Aug 11, 2001 6:21 PM
|What do you all think of recumbents? The guys I see on them seem to really be having fun. Any input appreciated.|
Aug 11, 2001 9:43 PM
|A couple years back, I tested a Haluzak Horizon at the LBS (Local Bent Shop), my first ride on a SWB USS (Short Wheel Base-Under Seat Steering). All of Jim's (the proprietor) buddies showed up about the time I'm stepping over this contraption that's interested me so much for several months. So I'm sitting back in this seat deciding how to get rolling without heading into the hedge and one of the boys sizes me up right away as, well, a newbie. So he patiently gives me a bit of the usual advice that I might give to anyone, six to sixty, rolling off on any two wheels for the first time. He asks, "Would you like me to hold the bike while you get set?" |
Flashback to Dad giving me the gentle first shove down the driveway. He can't see my broad grin any better than I see him tense and flinch as I wobbled towards the hedge and managed to get stopped before dumping. No harm, no foul. This second time forty years later, I rolled away myself a bit wobbly, but successfully. Behind the shop is an amply sized vacant parking lot where I spun around for a bit, stopping and starting a couple times without any major biffs. Okay, I'm hooked. Write it up.
That day I ordered a Hal Hybrid Racer that took seemingly forever to arrive. I rode it exclusively for a couple of months, tweaking it in every way imaginable to make it go faster. Standing in the garage is a couple of too expensive titanium road warriors appreciating the break. I rode a couple of centuries within the first month of riding the Bent.
What I found was that on a good day aboard the Bent, I could just about keep up with myself on a bad day on the road machines. At slow speeds, the Bent can be quite awkward and while it isn't all that fast, it certainly is a ton of fun to ride. While I still ride the wedgies as much as ever, I occasionally roll out the Bent for leisurely rides through the Park and down to the Beach. I love it.
For well over a dozen years I've ridden wedgies 7K-10K miles/year. I had to un-learn a lot of instinctive skills and learn another set. I loved learning how to ride all over again.
|re: A variation on a theme...||Akirasho|
Aug 11, 2001 10:06 PM
|They offer an alternative to "traditional" double diamond frames while having little or no (depending on your usage) downsides.
Recumbents come in various flavors... from short wheelbase speed machines to long wheelbase tourers... trikes to tandems (both traditional and side by side)... to full blown HPV racers. Over the past couple of years, competition and baby boomers with disposable income has lowered the prices a bit, though not quite as dramatic as on the road bike front. Still, you can get a bit more performance (usually in the form of components upgrades, or even titanium and carbon fiber frames) for your bucks.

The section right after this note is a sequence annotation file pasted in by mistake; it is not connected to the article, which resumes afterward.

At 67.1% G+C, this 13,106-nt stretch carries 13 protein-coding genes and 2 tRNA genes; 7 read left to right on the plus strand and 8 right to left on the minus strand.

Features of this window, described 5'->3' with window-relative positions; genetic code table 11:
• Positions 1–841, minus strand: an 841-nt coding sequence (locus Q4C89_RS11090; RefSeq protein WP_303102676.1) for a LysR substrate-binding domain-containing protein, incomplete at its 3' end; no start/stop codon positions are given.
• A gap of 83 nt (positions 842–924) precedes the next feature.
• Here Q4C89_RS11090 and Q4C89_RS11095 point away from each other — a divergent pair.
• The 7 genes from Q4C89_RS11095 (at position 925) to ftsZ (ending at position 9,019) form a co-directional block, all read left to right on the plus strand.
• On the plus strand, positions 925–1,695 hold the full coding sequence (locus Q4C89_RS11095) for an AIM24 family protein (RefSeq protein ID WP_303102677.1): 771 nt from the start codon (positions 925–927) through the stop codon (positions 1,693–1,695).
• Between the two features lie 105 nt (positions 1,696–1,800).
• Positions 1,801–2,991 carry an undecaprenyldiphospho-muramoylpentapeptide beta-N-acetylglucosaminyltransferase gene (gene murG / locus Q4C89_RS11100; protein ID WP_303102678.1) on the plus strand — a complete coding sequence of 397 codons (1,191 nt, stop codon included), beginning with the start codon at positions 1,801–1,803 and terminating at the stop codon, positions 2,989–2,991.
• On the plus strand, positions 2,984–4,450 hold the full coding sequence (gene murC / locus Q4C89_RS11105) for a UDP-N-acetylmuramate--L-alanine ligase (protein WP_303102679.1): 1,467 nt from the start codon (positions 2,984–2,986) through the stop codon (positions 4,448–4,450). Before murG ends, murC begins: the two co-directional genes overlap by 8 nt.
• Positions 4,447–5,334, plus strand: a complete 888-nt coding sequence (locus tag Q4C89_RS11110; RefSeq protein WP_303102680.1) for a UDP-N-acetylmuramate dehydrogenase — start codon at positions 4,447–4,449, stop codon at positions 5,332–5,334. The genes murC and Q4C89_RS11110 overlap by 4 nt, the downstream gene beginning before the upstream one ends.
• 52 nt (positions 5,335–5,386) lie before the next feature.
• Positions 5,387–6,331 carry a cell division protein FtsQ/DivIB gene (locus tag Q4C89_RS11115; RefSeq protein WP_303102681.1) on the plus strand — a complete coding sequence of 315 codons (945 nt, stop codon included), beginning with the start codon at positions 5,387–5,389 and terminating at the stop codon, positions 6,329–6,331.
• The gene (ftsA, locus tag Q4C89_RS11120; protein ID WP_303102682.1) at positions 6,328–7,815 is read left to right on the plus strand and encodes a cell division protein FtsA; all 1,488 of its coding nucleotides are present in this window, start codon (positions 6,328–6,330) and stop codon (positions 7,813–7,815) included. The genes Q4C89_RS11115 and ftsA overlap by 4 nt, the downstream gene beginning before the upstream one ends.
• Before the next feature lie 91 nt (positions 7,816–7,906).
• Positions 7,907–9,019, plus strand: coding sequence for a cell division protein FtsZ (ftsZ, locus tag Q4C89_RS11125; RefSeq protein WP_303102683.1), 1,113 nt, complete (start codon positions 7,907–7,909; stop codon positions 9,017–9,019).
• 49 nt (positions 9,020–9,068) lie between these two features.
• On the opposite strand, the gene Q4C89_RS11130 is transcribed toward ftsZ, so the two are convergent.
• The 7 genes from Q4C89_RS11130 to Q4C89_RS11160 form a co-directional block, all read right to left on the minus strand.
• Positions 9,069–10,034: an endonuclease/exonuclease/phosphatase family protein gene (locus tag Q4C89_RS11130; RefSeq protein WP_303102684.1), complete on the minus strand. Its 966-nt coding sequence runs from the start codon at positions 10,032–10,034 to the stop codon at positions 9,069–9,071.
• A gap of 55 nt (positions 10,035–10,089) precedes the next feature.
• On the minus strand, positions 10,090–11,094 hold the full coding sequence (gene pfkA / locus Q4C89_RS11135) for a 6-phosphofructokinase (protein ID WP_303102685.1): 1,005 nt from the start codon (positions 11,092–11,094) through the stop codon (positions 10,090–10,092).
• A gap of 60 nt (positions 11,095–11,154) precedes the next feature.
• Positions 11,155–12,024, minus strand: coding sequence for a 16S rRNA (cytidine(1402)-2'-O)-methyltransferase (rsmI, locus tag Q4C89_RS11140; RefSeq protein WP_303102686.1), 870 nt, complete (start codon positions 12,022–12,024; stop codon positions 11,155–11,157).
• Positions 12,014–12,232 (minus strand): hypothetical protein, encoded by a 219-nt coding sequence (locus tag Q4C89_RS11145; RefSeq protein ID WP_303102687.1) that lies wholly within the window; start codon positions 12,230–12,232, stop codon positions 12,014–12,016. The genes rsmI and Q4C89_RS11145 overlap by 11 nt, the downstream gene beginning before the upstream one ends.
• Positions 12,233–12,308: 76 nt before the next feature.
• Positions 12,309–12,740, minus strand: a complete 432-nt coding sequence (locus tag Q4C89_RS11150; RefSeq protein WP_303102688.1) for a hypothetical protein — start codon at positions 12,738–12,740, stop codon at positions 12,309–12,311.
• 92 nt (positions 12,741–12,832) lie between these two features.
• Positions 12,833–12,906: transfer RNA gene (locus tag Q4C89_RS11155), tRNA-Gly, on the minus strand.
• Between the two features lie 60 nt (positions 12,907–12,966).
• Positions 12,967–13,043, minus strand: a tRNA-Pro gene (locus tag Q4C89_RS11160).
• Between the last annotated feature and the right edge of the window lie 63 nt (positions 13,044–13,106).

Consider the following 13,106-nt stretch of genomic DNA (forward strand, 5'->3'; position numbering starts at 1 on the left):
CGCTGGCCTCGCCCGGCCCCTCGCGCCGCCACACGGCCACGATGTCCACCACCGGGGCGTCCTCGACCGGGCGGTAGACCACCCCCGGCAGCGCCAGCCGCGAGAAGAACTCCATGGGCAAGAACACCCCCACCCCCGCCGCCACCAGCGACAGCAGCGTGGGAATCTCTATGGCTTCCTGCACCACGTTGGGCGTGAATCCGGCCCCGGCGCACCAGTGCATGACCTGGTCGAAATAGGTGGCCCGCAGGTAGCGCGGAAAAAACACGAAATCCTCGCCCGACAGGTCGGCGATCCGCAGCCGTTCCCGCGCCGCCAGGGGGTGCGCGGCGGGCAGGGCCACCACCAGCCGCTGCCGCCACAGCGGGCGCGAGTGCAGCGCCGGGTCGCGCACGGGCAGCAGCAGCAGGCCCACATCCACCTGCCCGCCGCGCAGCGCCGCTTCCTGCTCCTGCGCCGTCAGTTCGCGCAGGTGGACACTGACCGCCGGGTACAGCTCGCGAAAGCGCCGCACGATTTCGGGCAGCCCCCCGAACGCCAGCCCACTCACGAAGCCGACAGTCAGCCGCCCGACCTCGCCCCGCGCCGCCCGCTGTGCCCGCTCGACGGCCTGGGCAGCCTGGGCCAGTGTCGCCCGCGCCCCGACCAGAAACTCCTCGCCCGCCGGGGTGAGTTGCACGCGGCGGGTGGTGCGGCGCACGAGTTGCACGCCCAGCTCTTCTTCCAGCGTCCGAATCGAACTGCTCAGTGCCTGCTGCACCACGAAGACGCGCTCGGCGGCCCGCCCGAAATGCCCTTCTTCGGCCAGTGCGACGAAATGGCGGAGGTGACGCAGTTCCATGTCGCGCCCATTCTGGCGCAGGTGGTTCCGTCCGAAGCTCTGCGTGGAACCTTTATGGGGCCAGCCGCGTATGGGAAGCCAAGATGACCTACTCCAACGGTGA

It's a bit beyond this forum to give you an overview, so I suggest that you visit http://www.recumbents.com/default-page.htm as a jumping off point.
At the moment, I have two Visions (R42 and R50) both Short WheelBase with Under Seat Steering (used for cross training and rehab). The R50 has been modified a bit and can be used for racing. It suffers a bit on true hills (uses a double... the R42 has a triple and MTB cassette in back), but oftimes, can make up a deficit on downhills or flat runs (on a recent club ride, I slowed to less than 4 mph on a steep climb, yet blasted out the other side (flat to rolling) at an average speed of approximately 25 mph... hitting a high of 43.7 on a downhill stretch).
As for fun... they can be... but make no mistake... it still takes a bit of muscle to get one to move! Also, since you're using different muscle groups and muscles in different ways, it'll take a bit of time to match your performance on an upright.
Lastly, I still ride my uprights. Both have their place in my inventory.
Be the bike.
|All cycling enthusiasts oughta have one.||E3|
Aug 12, 2001 7:05 AM
|They are lots of fun. For me, although cycling is a passion, it can get a little stale sometimes. That's where a recumbent can make a difference. It's a cycling alternative helps me keep a fresh perspective and fit at the same time.
My main recumbent is a custom Reynolds Wishbone RT, a low, fast bike on which I averaged 19.7 mph on a solo 50 mile ride this past spring. This was before I felt really fit, and before health issues have kept me off my bikes since May. I feel fresher after a long ride on a bent than on my upright because my upper body stays relaxed.
I think die-hard roadies often look down their noses at bents for some reasons. They are missing out.
Aug 12, 2001 9:45 AM
|I recently bought a Burley Hepcat, very nice bike, good components, well made, but I traded it back for a road bike.The reason? I couldn't take the attention. It was way too different-- you can't blend in at all, I'm sure people were wondering where the circus was. This may sound silly to most but was a real concern for me. Bents are expensive so most people can't justify one and a good road bike too. Good luck.|| |